A great read about coming of age in the late 50's and early 60's in working class East Providence. A middle-aged bartender and part-time actor living in New York City, Jono Riley, returns to his origins in a working class neighborhood of East Providence to attend the funeral of his childhood sweetheart. The narrative alternates between his adolescent years and the revisitation of unresolved issues as an adult. The evocation of the sense of community, family, friendships, and first love is outsta ...more
Sep 20, 2015 Clint rated it it was ok  ·  review of another edition
Hard to follow saga of bartender/actor who attempts to find out who shot a girl on whom he had a crush 35 years earlier. Rocks from present to past to present to help explain, but there's too much narrative and not enough development of why the culprit did what he did. Would not recommend.
Oct 08, 2011 Cheryl rated it liked it  ·  review of another edition
"Traveler" was the story of Jono Riley, a middle-aged man who is an actor/bartender. Years ago when he was a young pre-teenager, several tragedies happened to people who were close to him: a girl friend of his gets shot in the shoulder and survives but the culprit is never found, his father dies in a freak accident at his job, and so on. The story begins when the adult Jono finds out that the girl (now woman)who had been shot in the shoulder as a child has now died years later. He goes back to h ...more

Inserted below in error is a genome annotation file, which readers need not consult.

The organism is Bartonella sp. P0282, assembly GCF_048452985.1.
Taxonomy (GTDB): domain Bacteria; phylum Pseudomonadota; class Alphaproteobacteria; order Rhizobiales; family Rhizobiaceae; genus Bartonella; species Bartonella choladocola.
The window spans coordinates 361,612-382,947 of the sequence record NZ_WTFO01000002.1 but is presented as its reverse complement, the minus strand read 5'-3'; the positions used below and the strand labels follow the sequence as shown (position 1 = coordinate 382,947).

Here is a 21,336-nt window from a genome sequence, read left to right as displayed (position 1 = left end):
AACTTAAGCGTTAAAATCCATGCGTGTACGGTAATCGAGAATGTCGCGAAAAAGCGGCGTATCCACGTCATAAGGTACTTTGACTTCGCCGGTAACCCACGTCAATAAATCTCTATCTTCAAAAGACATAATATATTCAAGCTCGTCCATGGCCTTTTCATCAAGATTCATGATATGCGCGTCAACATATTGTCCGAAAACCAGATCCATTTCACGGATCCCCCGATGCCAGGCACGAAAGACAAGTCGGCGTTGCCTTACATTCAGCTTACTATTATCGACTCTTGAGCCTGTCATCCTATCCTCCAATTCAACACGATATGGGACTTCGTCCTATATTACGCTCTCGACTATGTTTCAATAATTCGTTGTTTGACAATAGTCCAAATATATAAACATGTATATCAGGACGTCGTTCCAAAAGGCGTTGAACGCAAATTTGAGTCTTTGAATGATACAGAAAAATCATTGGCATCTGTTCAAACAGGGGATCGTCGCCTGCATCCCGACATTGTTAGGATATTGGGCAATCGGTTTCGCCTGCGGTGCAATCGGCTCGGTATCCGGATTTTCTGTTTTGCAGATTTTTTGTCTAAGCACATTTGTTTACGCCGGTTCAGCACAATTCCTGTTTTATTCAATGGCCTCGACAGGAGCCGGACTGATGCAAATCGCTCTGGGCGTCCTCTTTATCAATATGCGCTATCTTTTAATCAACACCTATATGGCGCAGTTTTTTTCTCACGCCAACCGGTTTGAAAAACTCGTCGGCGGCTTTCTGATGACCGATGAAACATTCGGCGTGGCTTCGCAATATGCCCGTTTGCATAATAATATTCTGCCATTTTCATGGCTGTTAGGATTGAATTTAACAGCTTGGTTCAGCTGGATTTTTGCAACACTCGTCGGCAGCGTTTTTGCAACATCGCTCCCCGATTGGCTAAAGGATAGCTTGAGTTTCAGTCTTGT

Jun 16, 2007 Nancy rated it really liked it  ·  review of another edition
I chose this book after reading Ron McLarity's other novel, The Memory of Running. Although the main characters are not the same as in the other book, many of the character types and the settings are very similar. Upon hearing of the death of a childhood friend as a result of an accident that occurred 40 years earlier, a 50 year old man currently living in New York City visits his home town and re-connects with old friends. Memories begin to surface and he learns some disturbing facts about some ...more
Devon Goodwin
Jul 19, 2014 Devon Goodwin rated it really liked it  ·  review of another edition
I rarely think things through...I live, but I rarely learn. pg. 58